I love Korean food But, same as Japanese food here, I can’t find the “real” Korean food in Perth. I really miss the proper way of eating Korean BBQ! And, other Korean food such as komutan soup (oxtail soup), sundubu (spicy stew), kejan (marinated raw crab in spicy soysauce-based sauce) etc… There are many Korean restaurants in Japan, but I believe there’re many in Eastern states too.
Korean cuisine is quite similar to Japanese cuisine, I believe. They use many kinds of vegetables – even the ones Japanese people are not familiar with, such as leaves of sesame and dodoku (carrot-looking roots). I love Korean side dishes – namuru dishes, muchimu (mixed – like salad) dishes, chimu (stewed) dishes…. The roasted and stewed beans ( I remember Hana BBQ had this dish) is my favorite! They goes very well with steamed rice
In Japan, I always order Korean chilled noodle at yakiniku restaurants during summer. I love the texture of the noodle (made from potato starch). I had a funny experience in a Korean restaurant in Perth few years ago. I ordered this chilled Korean noodle, but the waitress kept saying “oh, you shouldn’t order this. I don’t think you’ll like it”. I knew what I was ordering and told her that I used to eat this in Japan all the time. She said “Oh, ok then. You should be fine”. She thought I had never eaten the dish before, and non-Korean people wouldn’t like this dish. I wondered why they’d put this item on the menu… (did I tell this story before already?)
Posted August 27th, 2010 in Food | 7 Comments »
When I was talking to my family on skype the other day, my mum said she was making hiyashi chuka at home. Since then I had a craving for it…. so I bought some ingredients from a supermarket and cooked it last night.
Hiyashi chuka is a Japanese summer dish consisting of chilled ramen noodles with various toppings. Normal toppings are shredded ham, shredded cucumber, shredded omelet and chopped tomato. It has many colours. The noodle is thin egg noodle, and the sauce (dressing) is tangy (vinegary) Some people add more vegetables such as corn and bean shoots, and drizzle mayonnaise on top.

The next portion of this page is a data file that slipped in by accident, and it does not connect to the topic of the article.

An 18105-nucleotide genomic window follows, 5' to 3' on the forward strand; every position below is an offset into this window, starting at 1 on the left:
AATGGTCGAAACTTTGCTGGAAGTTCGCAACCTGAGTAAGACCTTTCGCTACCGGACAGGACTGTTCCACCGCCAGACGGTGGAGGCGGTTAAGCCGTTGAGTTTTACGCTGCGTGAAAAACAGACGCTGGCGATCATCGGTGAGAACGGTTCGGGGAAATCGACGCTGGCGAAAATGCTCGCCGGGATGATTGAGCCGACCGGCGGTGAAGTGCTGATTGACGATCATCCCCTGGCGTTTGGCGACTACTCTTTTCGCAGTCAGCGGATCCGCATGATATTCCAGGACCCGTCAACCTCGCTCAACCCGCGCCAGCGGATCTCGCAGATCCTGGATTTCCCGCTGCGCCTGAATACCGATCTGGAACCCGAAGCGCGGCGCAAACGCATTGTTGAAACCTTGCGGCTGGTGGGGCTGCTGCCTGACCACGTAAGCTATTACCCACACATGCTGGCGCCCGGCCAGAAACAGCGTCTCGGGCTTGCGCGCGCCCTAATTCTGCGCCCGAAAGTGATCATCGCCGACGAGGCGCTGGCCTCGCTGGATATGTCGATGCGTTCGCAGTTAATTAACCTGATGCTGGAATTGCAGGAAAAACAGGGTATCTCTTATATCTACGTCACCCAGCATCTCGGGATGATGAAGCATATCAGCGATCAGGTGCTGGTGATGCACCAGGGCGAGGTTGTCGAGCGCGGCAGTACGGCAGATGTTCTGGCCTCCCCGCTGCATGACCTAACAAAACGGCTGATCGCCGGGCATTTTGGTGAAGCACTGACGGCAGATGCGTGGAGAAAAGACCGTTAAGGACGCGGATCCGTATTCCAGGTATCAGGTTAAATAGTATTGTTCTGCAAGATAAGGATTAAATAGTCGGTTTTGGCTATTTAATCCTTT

I used somen noodle this time – the key is to cook the somen noodle al dente, so that it has some texture.
Somen noodle also goes well with the tangy sauce.
I used shredded chicken breast instead of ham, as I’m not really supposed to eat ham at the moment.
Pour the sauce (dressing) over the noodle, or dip the noodle into the sauce and eat ♪
<Hiyashi Chuka Somen> Serves 2
- 200g somen noodle (dry)
- 100g chicken breast
- 1/2 cucumber
- 1 tomato
- 10cm celery
- 50ml soy sauce
- 60ml white vinegar
- 70ml water
- 20g sugar
- 1 pinch salt
- 1 tsp sesame oil
- roasted white sesame seeds to sprinkle
- Mix the sauce ingredients in a small sauce pan, and heat until the sugar dissolves. Remove from the heat and chill in the fridge.
- Bring a pot of water to boil and cook somen noodle. It takes just few minutes, and try not to overcook. Drain, and cool under running water. Drain, and chill.
- Cut chicken for faster cooking. Poach the chicken in the boiling water until cooked, or sprinkle 1 tbs of sake and cook in the microwave (covered). Drain, and let it cool. Shred the chicken.
- Peel the cucumber (partially) and deseed. Shred thin. Slice celery thin. Chop tomato.
- Divide the somen noodle into two serving bowl. Top with cucumber, celery, tomato and chicken. Pour the sauce over and serve immediately.
Posted August 26th, 2010 in Perth WA | No Comments »
Remedy has been one of my favorite shops since it opened. Few steps away from the busy Fremantle cappuccino street, this store is secretary but very popular among those people who find joy in collecting nice homeware, kids toys, accessories and gifts.
95 high street fremantle wa 6160 … 08 94317080
131 oxford street leederville wa 6007 … 08 94448818 Read the rest of this entry »